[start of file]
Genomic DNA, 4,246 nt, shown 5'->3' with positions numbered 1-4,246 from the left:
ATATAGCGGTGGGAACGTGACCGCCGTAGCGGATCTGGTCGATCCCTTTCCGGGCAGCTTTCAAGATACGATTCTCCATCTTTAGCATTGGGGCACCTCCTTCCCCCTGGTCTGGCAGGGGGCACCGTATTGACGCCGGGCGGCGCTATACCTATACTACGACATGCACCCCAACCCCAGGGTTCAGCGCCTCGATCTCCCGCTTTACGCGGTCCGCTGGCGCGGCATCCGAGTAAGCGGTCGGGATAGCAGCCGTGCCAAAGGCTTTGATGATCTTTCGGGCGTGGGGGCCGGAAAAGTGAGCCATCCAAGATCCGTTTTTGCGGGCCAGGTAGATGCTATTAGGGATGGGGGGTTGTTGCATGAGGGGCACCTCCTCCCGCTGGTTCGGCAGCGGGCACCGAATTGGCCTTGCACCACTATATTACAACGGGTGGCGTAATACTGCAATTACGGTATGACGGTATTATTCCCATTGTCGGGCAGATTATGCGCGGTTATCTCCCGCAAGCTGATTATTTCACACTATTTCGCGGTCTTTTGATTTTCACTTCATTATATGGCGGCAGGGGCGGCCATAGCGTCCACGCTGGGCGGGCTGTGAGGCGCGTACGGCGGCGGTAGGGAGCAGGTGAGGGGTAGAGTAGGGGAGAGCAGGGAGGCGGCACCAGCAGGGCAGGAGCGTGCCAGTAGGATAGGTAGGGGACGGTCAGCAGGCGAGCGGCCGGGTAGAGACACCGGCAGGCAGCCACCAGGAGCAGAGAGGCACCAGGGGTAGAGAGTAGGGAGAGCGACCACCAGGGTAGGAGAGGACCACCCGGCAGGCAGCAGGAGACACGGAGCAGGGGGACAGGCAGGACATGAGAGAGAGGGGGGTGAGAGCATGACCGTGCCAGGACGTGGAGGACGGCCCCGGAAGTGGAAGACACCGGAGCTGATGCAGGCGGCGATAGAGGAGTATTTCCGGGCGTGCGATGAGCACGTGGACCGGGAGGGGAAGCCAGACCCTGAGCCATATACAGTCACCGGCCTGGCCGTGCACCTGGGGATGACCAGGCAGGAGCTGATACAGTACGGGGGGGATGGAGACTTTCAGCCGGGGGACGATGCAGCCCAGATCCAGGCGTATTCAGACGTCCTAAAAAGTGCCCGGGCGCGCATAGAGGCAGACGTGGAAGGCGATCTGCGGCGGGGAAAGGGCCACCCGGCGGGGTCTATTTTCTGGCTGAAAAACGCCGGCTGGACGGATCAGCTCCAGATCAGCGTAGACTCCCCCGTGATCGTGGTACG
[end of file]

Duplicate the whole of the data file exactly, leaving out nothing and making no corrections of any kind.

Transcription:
Genomic DNA, 4,246 nt, shown 5'->3' with positions numbered 1-4,246 from the left:
ATATAGCGGTGGGAACGTGACCGCCGTAGCGGATCTGGTCGATCCCTTTCCGGGCAGCTTTCAAGATACGATTCTCCATCTTTAGCATTGGGGCACCTCCTTCCCCCTGGTCTGGCAGGGGGCACCGTATTGACGCCGGGCGGCGCTATACCTATACTACGACATGCACCCCAACCCCAGGGTTCAGCGCCTCGATCTCCCGCTTTACGCGGTCCGCTGGCGCGGCATCCGAGTAAGCGGTCGGGATAGCAGCCGTGCCAAAGGCTTTGATGATCTTTCGGGCGTGGGGGCCGGAAAAGTGAGCCATCCAAGATCCGTTTTTGCGGGCCAGGTAGATGCTATTAGGGATGGGGGGTTGTTGCATGAGGGGCACCTCCTCCCGCTGGTTCGGCAGCGGGCACCGAATTGGCCTTGCACCACTATATTACAACGGGTGGCGTAATACTGCAATTACGGTATGACGGTATTATTCCCATTGTCGGGCAGATTATGCGCGGTTATCTCCCGCAAGCTGATTATTTCACACTATTTCGCGGTCTTTTGATTTTCACTTCATTATATGGCGGCAGGGGCGGCCATAGCGTCCACGCTGGGCGGGCTGTGAGGCGCGTACGGCGGCGGTAGGGAGCAGGTGAGGGGTAGAGTAGGGGAGAGCAGGGAGGCGGCACCAGCAGGGCAGGAGCGTGCCAGTAGGATAGGTAGGGGACGGTCAGCAGGCGAGCGGCCGGGTAGAGACACCGGCAGGCAGCCACCAGGAGCAGAGAGGCACCAGGGGTAGAGAGTAGGGAGAGCGACCACCAGGGTAGGAGAGGACCACCCGGCAGGCAGCAGGAGACACGGAGCAGGGGGACAGGCAGGACATGAGAGAGAGGGGGGTGAGAGCATGACCGTGCCAGGACGTGGAGGACGGCCCCGGAAGTGGAAGACACCGGAGCTGATGCAGGCGGCGATAGAGGAGTATTTCCGGGCGTGCGATGAGCACGTGGACCGGGAGGGGAAGCCAGACCCTGAGCCATATACAGTCACCGGCCTGGCCGTGCACCTGGGGATGACCAGGCAGGAGCTGATACAGTACGGGGGGGATGGAGACTTTCAGCCGGGGGACGATGCAGCCCAGATCCAGGCGTATTCAGACGTCCTAAAAAGTGCCCGGGCGCGCATAGAGGCAGACGTGGAAGGCGATCTGCGGCGGGGAAAGGGCCACCCGGCGGGGTCTATTTTCTGGCTGAAAAACGCCGGCTGGACGGATCAGCTCCAGATCAGCGTAGACTCCCCCGTGATCGTGGTACG